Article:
In Dec. ’09 I had 2 bad bouts of bronchitis. And all I wanted to know is, “Who cares for the Caregiver?” In the past when I’ve been sick, I could rest or sleep it off, and know my mom could take care of herself, feed herself or if I needed something, she could bring it to me, but the big thing is I could just rest; now I couldn’t. My mom would ask 10 thousand times (OK maybe not that many times, but you get the drift) if I was alright and I knew as much as Alzheimer’s would allow her, she cared, but there wasn’t much she could do.
Alzheimer’s showed its ugly head years ago, but 2009 was the major decline and as my mom’s mental health was declining, it seemed so was my physical health. I wasn’t taking care of myself. I had to scramble and find my way in my new normal. I was driving down an unfamiliar road, and all of my energy went into caring for my mom and I had nothing left for myself. Honestly, I didn’t care. I was downsized from my job some months back, so not working added to my “who cares about me” feeling, I was gaining back the weight I lost and when it all hit, it like a ton of bricks and I had nothing within me to fight!
Caregivers are often faced with overwhelming feelings of stress, depression and lack of self-care. It’s recommended to ask for help, turn to others, but it’s not always the easiest thing to do or always available to caregivers. Though I was on a crazy life path, somehow I knew it was important to get a therapist to listen and have someone help me with emotional support.
After falling apart that December I said that in 2010, my goal was to take better care of myself. Though I was operating in 2009, it’s true when they say; if you can’t take care of yourself, how can you take care for anyone else. It may come off as a selfish statement, but it’s true! If I kept on the path I was going down, I would have completely fallen apart and what good would I have been for my mom?!
In my quest to “get it together”, my 1st mission was to lose weight. I didn’t have a plan, but I did get a trainer for a little bit and joined an outdoor activity meet-up group to get myself out of the house and to do outdoor stuff which I LOVE to do. Which is another reason why losing weight is important; to feel better when I do these things. I was still in a cycle, but everything; the weight loss, better mental state, etc. didn’t fully click until July. I looked forward to getting out and running (yes I am attempting to be a runner!). I’m no Flo-Jo, but attempting it made me feel better and was showing on the scale. I incorporated more cardio and saw how much exercising helped me handle the stress with my mom. I have more patience, and being in a better mental and physical place has helped me with life all around.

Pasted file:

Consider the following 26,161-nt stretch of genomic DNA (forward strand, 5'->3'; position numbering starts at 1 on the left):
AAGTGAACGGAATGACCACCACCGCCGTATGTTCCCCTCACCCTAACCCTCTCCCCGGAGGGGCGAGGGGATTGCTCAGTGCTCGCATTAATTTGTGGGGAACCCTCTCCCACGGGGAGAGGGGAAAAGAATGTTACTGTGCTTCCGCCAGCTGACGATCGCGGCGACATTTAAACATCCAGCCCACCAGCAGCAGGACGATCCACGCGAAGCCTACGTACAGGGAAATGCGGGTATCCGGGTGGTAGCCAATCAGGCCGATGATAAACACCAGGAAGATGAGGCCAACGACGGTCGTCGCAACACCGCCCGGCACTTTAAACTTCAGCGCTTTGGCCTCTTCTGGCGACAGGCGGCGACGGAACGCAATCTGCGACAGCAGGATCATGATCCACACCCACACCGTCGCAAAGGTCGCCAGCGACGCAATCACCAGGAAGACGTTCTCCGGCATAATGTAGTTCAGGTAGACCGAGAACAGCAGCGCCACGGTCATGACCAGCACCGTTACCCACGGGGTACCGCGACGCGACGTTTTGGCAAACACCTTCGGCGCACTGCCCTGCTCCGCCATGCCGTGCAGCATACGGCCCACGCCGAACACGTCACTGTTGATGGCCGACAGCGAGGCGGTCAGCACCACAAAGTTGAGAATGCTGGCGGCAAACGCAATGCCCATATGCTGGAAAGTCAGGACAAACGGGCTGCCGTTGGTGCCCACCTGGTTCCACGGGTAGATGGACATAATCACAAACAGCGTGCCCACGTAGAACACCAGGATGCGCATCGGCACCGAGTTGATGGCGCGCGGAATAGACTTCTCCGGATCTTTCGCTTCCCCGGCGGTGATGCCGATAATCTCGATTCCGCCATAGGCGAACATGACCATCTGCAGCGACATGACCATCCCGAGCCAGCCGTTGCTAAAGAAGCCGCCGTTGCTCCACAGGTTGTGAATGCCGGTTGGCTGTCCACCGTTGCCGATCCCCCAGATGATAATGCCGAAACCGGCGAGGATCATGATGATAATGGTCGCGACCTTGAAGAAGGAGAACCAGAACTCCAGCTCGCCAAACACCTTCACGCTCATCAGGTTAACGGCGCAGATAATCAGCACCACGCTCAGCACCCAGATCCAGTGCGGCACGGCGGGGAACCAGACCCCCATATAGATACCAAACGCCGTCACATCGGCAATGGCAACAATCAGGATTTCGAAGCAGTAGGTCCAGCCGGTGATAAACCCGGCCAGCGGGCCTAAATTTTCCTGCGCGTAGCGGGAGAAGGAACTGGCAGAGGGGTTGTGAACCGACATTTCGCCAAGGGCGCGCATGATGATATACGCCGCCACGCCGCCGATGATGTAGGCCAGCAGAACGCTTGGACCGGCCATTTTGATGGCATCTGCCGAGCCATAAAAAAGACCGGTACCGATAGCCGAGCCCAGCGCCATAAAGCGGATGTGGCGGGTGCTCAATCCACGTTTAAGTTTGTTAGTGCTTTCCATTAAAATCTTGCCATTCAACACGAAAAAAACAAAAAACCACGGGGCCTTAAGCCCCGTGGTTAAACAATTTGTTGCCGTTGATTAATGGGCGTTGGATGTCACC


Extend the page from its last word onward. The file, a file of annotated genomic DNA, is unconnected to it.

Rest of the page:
Trust me it’s no easy fete to find time to exercise. It can be struggle to find time, especially now as my mom’s health is changing, but it also reaffirms the need “to” exercise more to keep me balanced and on-point. I don’t feel guilty about taking time for my health because it means I can better help my mom with her health struggles. She’s changing and so am I. I guess I have to look at it this way; God forbid the worse happens for her, I know it will be painful for me, but how much will that pain be if I’m also in bad shape physically. So when I walk, she walks, the dog walks and it does all of our bodies good.
Whether you’re into walking or not it’s important for caregivers to be mindful of their needs. Studies have shown that caregivers who are under chronic stress may have a shortened lifespan, and have diminished immune response because of changes with their immune cells making them more susceptible to colds, flu and the slow healing of injuries.
Here are some other tips to help keep you healthy:
1) Be mindful of your physical, emotional and spiritual needs,
2) Manage and be aware of your own health and day-to-day needs,
3) Get a therapist, it’s good to have a professional to help sort out your feelings and to develop a healthy plan for your emotions or make sure to have a friend or community of friends with whom you can speak with,
4) Look into respite programs. If it’s something you can afford, it’s a great option to get a break,
5) Look into continue care programs such as Long Term care or nursing homes. As a caregiver you’re trying your best to keep your loved one in the home, but there will be a time when the care becomes to overwhelming. It’s always better to be prepared ahead of time by looking into places.
6) Speak with a financial planner or elder care attorney. A financial planner can help you manage your money and give you the best options for you. If your parent was a veteran or survivor to a veteran, they can inform you of programs to receive additional money. And an elder care attorney can help you with wills, and getting a medical and financial power of attorney.
7) Exercise. Exercise can be walking, hiking, running, swimming. You don’t have to train for a marathon, but exercising helps clear your mind and gets your endorphins going which helps to make you and your body feel better.
All of these little things, help with the bigger thing; making you a healthier you in order to be a better caregiver.